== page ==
spriteBatch.End();
    }
    

Now, let's go over what just changed. Initially, the first sprite batch draws all three background layers. Then, instead of moving a camera throughout the world, you'll move the world backwards such that the camera is always at the origin. This greatly simplifies the drawing logic because you can now call a specialized SpriteBatch.Begin overload that uses a transform matrix (calculated earlier in the method).

You'll recognize the next chunk of code because it is unchanged from the original implementation. It draws the level elements: tiles, gems, enemies, and the player character. The last batch does nothing in the base implementation of Platformer. It is left in for drawing foreground textures. For example, if a foreground texture (such as trees or bushes) was drawn, it would obscure the player character when he "walked" behind the texture.

Because the scrolling extension draws tiles off-screen, you should be aware that this could impact the frame rate. To avoid any slowdown you'll need to implement a simple culling feature that limits the amount of tiles drawn to only those on the screen at the time. This reduces the drawing load, speeding up the game. At the beginning of the DrawTiles method, add the following code:


    // Calculate the visible range of tiles.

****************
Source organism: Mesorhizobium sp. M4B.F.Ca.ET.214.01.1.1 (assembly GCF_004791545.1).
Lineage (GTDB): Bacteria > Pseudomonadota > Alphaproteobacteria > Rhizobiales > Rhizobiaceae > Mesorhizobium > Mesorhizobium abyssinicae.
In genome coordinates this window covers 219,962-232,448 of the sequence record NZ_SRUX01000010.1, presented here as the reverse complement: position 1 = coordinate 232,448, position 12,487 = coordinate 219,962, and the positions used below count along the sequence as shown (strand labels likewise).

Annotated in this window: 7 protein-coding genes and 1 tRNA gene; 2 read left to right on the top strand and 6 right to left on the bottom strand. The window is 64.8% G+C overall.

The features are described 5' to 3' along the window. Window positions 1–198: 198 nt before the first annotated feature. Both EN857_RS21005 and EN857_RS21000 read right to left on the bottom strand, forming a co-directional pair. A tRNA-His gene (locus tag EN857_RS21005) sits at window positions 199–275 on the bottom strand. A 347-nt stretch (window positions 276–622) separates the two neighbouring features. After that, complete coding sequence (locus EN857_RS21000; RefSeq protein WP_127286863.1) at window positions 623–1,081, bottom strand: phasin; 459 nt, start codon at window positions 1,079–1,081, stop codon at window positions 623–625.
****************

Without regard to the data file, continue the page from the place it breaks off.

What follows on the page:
int left = (int)Math.Floor(cameraPosition / Tile.Width);
    int right = left + spriteBatch.GraphicsDevice.Viewport.Width / Tile.Width;
    right = Math.Min(right, Width - 1);
    

Below this modification, modify the first line of the inner loop (the one that loops from 0 to Width) to match the following:


    for (int x = left; x <= right; ++x)
    

Now, only visible tiles are drawn but note that other items, such as gems and enemies, are still drawn even when off screen. The culling of non-tiles is another excellent place for extending Platformer!

The last modification in this file adds the new ScrollCamera method. This method calculates how much background is scrolled when the player reaches the screen's edge. When the begin scrolling is platform-dependent. Because the Zune screen is the narrowest of the three, it looks the farthest ahead. The other two don't look ahead as much. This factor is used to calculate the edges of the screen and how far to scroll when the player reaches that edge. Scrolling continues until either end of the level is reached. At that point, the camera position is clamped.

Add the following code, after the Draw method:


    private void ScrollCamera(Viewport viewport)
    {
#if ZUNE
const float ViewMargin = 0.45f;
#else
const float ViewMargin = 0.35f;
#endif

      // Calculate the edges of the screen.
      float marginWidth = viewport.Width * ViewMargin;